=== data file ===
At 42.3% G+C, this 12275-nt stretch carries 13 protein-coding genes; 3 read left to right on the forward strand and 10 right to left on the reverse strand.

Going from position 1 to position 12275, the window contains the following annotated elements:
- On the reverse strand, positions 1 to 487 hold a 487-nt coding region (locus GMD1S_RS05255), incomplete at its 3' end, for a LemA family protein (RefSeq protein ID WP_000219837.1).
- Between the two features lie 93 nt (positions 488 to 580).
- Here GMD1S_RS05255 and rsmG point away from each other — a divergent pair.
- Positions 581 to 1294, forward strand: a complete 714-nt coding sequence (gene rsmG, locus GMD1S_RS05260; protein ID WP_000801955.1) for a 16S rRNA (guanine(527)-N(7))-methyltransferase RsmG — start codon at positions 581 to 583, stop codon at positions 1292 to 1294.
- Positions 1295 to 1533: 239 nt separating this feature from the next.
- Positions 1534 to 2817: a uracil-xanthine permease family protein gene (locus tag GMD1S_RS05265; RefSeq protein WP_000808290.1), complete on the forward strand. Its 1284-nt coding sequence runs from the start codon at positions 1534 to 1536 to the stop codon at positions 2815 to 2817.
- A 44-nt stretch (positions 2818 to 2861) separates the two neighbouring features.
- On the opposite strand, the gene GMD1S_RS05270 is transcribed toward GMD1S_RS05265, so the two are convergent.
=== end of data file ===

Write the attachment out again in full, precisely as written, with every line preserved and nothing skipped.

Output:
At 42.3% G+C, this 12275-nt stretch carries 13 protein-coding genes; 3 read left to right on the forward strand and 10 right to left on the reverse strand.

Going from position 1 to position 12275, the window contains the following annotated elements:
- On the reverse strand, positions 1 to 487 hold a 487-nt coding region (locus GMD1S_RS05255), incomplete at its 3' end, for a LemA family protein (RefSeq protein ID WP_000219837.1).
- Between the two features lie 93 nt (positions 488 to 580).
- Here GMD1S_RS05255 and rsmG point away from each other — a divergent pair.
- Positions 581 to 1294, forward strand: a complete 714-nt coding sequence (gene rsmG, locus GMD1S_RS05260; protein ID WP_000801955.1) for a 16S rRNA (guanine(527)-N(7))-methyltransferase RsmG — start codon at positions 581 to 583, stop codon at positions 1292 to 1294.
- Positions 1295 to 1533: 239 nt separating this feature from the next.
- Positions 1534 to 2817: a uracil-xanthine permease family protein gene (locus tag GMD1S_RS05265; RefSeq protein WP_000808290.1), complete on the forward strand. Its 1284-nt coding sequence runs from the start codon at positions 1534 to 1536 to the stop codon at positions 2815 to 2817.
- A 44-nt stretch (positions 2818 to 2861) separates the two neighbouring features.
- On the opposite strand, the gene GMD1S_RS05270 is transcribed toward GMD1S_RS05265, so the two are convergent.